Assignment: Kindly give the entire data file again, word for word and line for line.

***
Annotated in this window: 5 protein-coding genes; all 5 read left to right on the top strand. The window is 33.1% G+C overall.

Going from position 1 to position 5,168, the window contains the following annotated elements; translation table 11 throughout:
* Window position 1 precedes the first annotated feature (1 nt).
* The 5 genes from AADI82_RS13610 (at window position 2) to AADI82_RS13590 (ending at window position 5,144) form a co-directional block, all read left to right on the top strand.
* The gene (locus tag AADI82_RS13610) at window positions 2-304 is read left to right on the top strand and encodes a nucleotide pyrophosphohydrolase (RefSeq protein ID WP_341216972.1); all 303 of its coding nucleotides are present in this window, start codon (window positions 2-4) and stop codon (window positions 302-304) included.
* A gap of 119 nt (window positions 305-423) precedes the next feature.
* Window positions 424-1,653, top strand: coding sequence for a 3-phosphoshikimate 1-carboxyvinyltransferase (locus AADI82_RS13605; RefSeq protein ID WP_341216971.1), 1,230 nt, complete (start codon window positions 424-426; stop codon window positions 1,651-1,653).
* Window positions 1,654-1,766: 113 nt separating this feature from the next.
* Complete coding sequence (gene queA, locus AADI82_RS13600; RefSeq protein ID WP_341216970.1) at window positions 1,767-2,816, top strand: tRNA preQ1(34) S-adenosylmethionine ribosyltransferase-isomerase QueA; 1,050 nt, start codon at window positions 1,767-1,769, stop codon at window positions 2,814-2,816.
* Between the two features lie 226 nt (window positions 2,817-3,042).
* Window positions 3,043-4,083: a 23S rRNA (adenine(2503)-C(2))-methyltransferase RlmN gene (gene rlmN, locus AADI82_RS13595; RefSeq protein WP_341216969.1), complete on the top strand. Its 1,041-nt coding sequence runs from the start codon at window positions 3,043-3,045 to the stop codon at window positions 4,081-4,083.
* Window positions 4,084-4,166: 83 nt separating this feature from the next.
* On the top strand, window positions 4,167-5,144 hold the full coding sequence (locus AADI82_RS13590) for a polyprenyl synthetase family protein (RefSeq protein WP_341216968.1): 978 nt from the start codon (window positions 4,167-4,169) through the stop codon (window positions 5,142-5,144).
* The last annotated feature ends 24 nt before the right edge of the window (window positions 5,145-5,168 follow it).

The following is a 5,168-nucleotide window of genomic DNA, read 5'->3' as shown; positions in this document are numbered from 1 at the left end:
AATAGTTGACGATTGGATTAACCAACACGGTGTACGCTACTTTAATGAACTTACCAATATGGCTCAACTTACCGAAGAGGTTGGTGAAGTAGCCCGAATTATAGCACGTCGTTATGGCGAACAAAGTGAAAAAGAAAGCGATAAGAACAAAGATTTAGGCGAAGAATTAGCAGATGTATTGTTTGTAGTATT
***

Annotated in this window: 5 protein-coding genes; all 5 read left to right on the top strand. The window is 33.1% G+C overall.

Going from position 1 to position 5,168, the window contains the following annotated elements; translation table 11 throughout:
* Window position 1 precedes the first annotated feature (1 nt).
* The 5 genes from AADI82_RS13610 (at window position 2) to AADI82_RS13590 (ending at window position 5,144) form a co-directional block, all read left to right on the top strand.
* The gene (locus tag AADI82_RS13610) at window positions 2-304 is read left to right on the top strand and encodes a nucleotide pyrophosphohydrolase (RefSeq protein ID WP_341216972.1); all 303 of its coding nucleotides are present in this window, start codon (window positions 2-4) and stop codon (window positions 302-304) included.
* A gap of 119 nt (window positions 305-423) precedes the next feature.
* Window positions 424-1,653, top strand: coding sequence for a 3-phosphoshikimate 1-carboxyvinyltransferase (locus AADI82_RS13605; RefSeq protein ID WP_341216971.1), 1,230 nt, complete (start codon window positions 424-426; stop codon window positions 1,651-1,653).
* Window positions 1,654-1,766: 113 nt separating this feature from the next.
* Complete coding sequence (gene queA, locus AADI82_RS13600; RefSeq protein ID WP_341216970.1) at window positions 1,767-2,816, top strand: tRNA preQ1(34) S-adenosylmethionine ribosyltransferase-isomerase QueA; 1,050 nt, start codon at window positions 1,767-1,769, stop codon at window positions 2,814-2,816.
* Between the two features lie 226 nt (window positions 2,817-3,042).
* Window positions 3,043-4,083: a 23S rRNA (adenine(2503)-C(2))-methyltransferase RlmN gene (gene rlmN, locus AADI82_RS13595; RefSeq protein WP_341216969.1), complete on the top strand. Its 1,041-nt coding sequence runs from the start codon at window positions 3,043-3,045 to the stop codon at window positions 4,081-4,083.
* Window positions 4,084-4,166: 83 nt separating this feature from the next.
* On the top strand, window positions 4,167-5,144 hold the full coding sequence (locus AADI82_RS13590) for a polyprenyl synthetase family protein (RefSeq protein WP_341216968.1): 978 nt from the start codon (window positions 4,167-4,169) through the stop codon (window positions 5,142-5,144).
* The last annotated feature ends 24 nt before the right edge of the window (window positions 5,145-5,168 follow it).

The following is a 5,168-nucleotide window of genomic DNA, read 5'->3' as shown; positions in this document are numbered from 1 at the left end:
AATAGTTGACGATTGGATTAACCAACACGGTGTACGCTACTTTAATGAACTTACCAATATGGCTCAACTTACCGAAGAGGTTGGTGAAGTAGCCCGAATTATAGCACGTCGTTATGGCGAACAAAGTGAAAAAGAAAGCGATAAGAACAAAGATTTAGGCGAAGAATTAGCAGATGTATTGTTTGTAGTATT